Brightsurf Science News & Current Events

September 17, 1998
New Technique Reveals Identity Of Near-Neighbor Atoms
In a development that holds much promise for future studies of surfaces and interfaces in solid materials, including magnetic, environmental, and biological systems, researchers at Lawrence Berkeley National Laboratory have successfully tested a method that not only directly determines the identity of a specific atom in a sample, but also directly determines the identities of its neighbors.

Global Climate Change Conference To Explore Science And Ethics
The roles of science, religion, and economics in developing policies on global climate change will be explored by scientific, religious, and corporate leaders at a two-day conference.

Nature's Electronic Ink
Another extremophile - a bacterium which thrives in high-salt conditions - produces a fascinating protein which changes color extremely efficiently.

New Research Places Mars Bulk Composition In Question
New analysis of data from the Mars Pathfinder mission finds that the bulk composition of Mars differs from that of the generally accepted standard--a C1 carbonaceous chondrite.

Patients are sought for a clinical study to determine
Hormone replacement therapy has been shown to protect women against heart disease, stroke and Alzheimer's disease.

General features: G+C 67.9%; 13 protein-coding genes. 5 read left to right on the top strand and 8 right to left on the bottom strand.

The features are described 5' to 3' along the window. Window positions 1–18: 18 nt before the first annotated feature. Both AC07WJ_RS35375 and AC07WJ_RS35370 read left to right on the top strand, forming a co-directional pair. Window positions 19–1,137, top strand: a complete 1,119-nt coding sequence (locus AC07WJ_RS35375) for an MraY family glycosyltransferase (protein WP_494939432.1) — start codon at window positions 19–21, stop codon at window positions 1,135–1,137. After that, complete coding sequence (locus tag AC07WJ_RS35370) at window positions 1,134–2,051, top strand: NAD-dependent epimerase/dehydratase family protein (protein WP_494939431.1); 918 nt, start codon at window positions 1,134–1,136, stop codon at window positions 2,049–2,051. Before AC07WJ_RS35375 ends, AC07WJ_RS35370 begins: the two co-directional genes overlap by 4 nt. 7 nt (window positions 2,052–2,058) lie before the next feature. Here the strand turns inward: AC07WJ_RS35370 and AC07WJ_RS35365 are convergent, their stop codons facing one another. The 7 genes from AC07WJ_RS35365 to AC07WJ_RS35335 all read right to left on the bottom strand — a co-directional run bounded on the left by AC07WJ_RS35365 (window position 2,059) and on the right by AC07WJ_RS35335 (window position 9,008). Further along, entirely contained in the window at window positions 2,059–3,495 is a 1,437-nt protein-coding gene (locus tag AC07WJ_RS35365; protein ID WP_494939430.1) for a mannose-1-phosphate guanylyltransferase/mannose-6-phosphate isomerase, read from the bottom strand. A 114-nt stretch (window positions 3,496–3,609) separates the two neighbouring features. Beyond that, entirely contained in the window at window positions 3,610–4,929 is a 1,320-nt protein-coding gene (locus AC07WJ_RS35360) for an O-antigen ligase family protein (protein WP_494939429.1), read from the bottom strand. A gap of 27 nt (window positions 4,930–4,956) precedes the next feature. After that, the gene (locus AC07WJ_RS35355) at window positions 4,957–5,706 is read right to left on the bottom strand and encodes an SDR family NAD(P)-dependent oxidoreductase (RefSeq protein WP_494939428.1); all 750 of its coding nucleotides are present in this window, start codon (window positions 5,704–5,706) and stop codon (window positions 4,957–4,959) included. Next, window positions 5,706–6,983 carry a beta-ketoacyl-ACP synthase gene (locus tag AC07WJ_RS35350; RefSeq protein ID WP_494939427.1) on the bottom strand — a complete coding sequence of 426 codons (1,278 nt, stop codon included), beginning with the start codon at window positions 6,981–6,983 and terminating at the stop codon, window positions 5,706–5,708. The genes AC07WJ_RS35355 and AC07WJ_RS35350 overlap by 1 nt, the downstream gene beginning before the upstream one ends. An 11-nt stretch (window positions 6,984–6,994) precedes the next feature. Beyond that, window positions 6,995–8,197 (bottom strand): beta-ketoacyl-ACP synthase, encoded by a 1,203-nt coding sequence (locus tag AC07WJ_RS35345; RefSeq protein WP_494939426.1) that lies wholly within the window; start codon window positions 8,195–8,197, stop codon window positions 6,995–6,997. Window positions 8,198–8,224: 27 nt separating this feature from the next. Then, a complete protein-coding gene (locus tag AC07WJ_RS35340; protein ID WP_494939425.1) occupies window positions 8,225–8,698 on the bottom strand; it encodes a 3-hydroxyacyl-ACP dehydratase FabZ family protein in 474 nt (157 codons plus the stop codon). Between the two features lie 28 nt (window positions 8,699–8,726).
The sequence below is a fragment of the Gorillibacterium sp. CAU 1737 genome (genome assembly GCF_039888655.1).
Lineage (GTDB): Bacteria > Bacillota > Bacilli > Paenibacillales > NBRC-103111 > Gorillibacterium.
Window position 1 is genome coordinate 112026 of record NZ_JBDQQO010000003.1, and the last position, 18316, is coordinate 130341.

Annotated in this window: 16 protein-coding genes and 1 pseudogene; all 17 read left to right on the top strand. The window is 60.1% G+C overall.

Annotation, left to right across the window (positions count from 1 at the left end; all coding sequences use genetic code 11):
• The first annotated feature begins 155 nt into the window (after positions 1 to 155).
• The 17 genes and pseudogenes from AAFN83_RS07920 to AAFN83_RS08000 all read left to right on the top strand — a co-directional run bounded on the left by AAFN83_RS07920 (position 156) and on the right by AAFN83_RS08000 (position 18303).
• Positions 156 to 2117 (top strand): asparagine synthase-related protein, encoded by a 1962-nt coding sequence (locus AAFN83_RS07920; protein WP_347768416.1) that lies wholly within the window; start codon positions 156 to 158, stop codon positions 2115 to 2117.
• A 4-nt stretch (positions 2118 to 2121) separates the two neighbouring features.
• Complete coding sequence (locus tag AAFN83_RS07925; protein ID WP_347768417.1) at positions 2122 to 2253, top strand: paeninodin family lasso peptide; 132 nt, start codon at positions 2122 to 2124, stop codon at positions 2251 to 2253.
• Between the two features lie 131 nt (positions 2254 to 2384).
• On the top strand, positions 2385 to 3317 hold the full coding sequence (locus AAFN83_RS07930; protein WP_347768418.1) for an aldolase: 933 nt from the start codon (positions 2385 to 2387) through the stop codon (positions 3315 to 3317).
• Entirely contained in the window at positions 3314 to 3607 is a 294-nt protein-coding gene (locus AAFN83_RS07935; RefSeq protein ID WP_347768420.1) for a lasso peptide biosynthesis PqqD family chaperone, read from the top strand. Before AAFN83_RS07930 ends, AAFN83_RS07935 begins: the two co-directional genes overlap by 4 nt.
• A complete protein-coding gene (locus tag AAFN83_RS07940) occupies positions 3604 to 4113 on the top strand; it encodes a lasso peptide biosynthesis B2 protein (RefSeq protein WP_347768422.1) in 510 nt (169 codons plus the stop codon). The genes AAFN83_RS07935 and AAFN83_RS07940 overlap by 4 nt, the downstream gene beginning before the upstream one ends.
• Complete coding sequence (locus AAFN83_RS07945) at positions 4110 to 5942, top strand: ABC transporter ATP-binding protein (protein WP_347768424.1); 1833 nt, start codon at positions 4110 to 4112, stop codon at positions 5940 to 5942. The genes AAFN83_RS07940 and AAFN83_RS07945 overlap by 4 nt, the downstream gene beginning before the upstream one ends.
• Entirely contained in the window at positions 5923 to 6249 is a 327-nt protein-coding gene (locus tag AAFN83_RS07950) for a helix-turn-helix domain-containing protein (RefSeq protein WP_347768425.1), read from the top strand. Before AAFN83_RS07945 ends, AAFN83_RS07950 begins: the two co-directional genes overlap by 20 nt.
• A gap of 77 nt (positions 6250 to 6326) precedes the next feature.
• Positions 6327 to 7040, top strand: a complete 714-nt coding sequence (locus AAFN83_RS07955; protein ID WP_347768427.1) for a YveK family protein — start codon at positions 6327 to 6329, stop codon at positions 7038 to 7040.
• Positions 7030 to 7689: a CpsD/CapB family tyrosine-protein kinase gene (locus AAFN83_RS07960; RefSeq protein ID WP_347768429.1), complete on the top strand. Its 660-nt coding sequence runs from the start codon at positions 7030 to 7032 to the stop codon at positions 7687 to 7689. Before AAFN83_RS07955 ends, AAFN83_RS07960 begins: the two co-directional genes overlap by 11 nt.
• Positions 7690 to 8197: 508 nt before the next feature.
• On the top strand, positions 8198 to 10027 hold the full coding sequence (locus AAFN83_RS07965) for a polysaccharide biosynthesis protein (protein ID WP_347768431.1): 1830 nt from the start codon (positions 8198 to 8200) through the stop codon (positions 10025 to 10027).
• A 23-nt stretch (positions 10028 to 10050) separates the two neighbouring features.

Research Answers Burning Questions About Pollution
Purdue University researchers are blazing the trail in the use of lasers to detect and measure pollutants in burning fuel, and their efforts could lead to more fuel-efficient, cleaner-burning jet engines.

Researchers Develop Animal Model Of Human Colorectal Cancer
The development of the first animal model for colorectal cancer by scientists at UT Southwestern Medical Center at Dallas will facilitate research into the molecular mechanisms of colorectal cancer and provide a model system for testing chemoprevention agents and new drug treatments.

"Salt Gene" Determines Benefit Of Low-Salt Diet
A new study indicates that some of the variation in a person's response to a low-salt diet for reducing blood pressure may stem from minor differences in a gene.

Computer Simulation To Predict Forest Fires
As small earthquakes can be omens of larger ones and landslides can be precursors to avalanches, Cornell University geologists have shown in a computer simulation that forest fires display the same natural behavior.

Ear Infection Complications On The Rise, University of Florida Researchers Report
Serious complications from childhood ear infections are on the rise, primarily because the bacterium most often responsible for the infection is growing increasingly resistant to antibiotics, University of Florida researchers report.

Doctors Reverse Kidney Failure In An HIV-Infected Patient
In the first documented case of its kind, doctors at the University of Maryland Medical Center have been able to reverse kidney failure in an HIV-infected patient by putting the patient on highly active, triple-drug antiretroviral therapy.

Russia And Pacific Rim Connect To Next Generation Internet
National Science Foundation director Rita Colwell will announce two awards which will give the Next Generation Internet a global reach.

Sperm Protein May Hold Clues For Fertility And Contraceptives
A protein found on the surface of the sperm of all mammals appears crucial for the union of the sperm and egg, and for movement of the sperm into the animal's oviduct, announce researchers at the University of California, Davis.
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